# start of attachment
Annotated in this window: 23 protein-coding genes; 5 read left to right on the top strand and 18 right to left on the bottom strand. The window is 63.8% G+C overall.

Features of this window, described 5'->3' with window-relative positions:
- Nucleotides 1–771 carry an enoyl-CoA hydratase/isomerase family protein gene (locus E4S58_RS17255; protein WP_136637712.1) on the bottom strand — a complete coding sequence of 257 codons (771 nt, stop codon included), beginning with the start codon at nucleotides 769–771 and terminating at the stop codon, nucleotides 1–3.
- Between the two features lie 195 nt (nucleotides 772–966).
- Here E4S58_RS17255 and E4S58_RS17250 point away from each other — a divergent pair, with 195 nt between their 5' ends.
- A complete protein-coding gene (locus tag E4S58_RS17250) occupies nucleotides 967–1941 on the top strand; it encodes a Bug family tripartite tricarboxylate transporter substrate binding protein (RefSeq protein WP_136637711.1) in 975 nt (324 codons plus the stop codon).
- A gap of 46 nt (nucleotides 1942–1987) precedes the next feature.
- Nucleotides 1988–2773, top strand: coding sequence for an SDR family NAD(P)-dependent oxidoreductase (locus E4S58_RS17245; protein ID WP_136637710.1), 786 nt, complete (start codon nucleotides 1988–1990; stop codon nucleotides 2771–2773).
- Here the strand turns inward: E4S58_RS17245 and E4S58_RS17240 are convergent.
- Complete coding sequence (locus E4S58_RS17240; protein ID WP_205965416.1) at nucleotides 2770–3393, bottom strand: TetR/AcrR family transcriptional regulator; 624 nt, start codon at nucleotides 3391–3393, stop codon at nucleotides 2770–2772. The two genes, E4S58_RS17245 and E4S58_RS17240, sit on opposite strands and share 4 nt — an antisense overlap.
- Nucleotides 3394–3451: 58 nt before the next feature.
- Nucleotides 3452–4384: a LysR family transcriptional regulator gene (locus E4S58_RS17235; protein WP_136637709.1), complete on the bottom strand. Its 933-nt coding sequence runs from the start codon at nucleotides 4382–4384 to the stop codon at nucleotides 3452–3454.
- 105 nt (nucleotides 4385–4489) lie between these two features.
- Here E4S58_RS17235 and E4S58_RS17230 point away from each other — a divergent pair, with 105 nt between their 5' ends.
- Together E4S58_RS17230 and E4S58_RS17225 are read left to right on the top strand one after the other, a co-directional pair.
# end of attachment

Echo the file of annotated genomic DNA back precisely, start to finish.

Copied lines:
Annotated in this window: 23 protein-coding genes; 5 read left to right on the top strand and 18 right to left on the bottom strand. The window is 63.8% G+C overall.

Features of this window, described 5'->3' with window-relative positions:
- Nucleotides 1–771 carry an enoyl-CoA hydratase/isomerase family protein gene (locus E4S58_RS17255; protein WP_136637712.1) on the bottom strand — a complete coding sequence of 257 codons (771 nt, stop codon included), beginning with the start codon at nucleotides 769–771 and terminating at the stop codon, nucleotides 1–3.
- Between the two features lie 195 nt (nucleotides 772–966).
- Here E4S58_RS17255 and E4S58_RS17250 point away from each other — a divergent pair, with 195 nt between their 5' ends.
- A complete protein-coding gene (locus tag E4S58_RS17250) occupies nucleotides 967–1941 on the top strand; it encodes a Bug family tripartite tricarboxylate transporter substrate binding protein (RefSeq protein WP_136637711.1) in 975 nt (324 codons plus the stop codon).
- A gap of 46 nt (nucleotides 1942–1987) precedes the next feature.
- Nucleotides 1988–2773, top strand: coding sequence for an SDR family NAD(P)-dependent oxidoreductase (locus E4S58_RS17245; protein ID WP_136637710.1), 786 nt, complete (start codon nucleotides 1988–1990; stop codon nucleotides 2771–2773).
- Here the strand turns inward: E4S58_RS17245 and E4S58_RS17240 are convergent.
- Complete coding sequence (locus E4S58_RS17240; protein ID WP_205965416.1) at nucleotides 2770–3393, bottom strand: TetR/AcrR family transcriptional regulator; 624 nt, start codon at nucleotides 3391–3393, stop codon at nucleotides 2770–2772. The two genes, E4S58_RS17245 and E4S58_RS17240, sit on opposite strands and share 4 nt — an antisense overlap.
- Nucleotides 3394–3451: 58 nt before the next feature.
- Nucleotides 3452–4384: a LysR family transcriptional regulator gene (locus E4S58_RS17235; protein WP_136637709.1), complete on the bottom strand. Its 933-nt coding sequence runs from the start codon at nucleotides 4382–4384 to the stop codon at nucleotides 3452–3454.
- 105 nt (nucleotides 4385–4489) lie between these two features.
- Here E4S58_RS17235 and E4S58_RS17230 point away from each other — a divergent pair, with 105 nt between their 5' ends.
- Together E4S58_RS17230 and E4S58_RS17225 are read left to right on the top strand one after the other, a co-directional pair.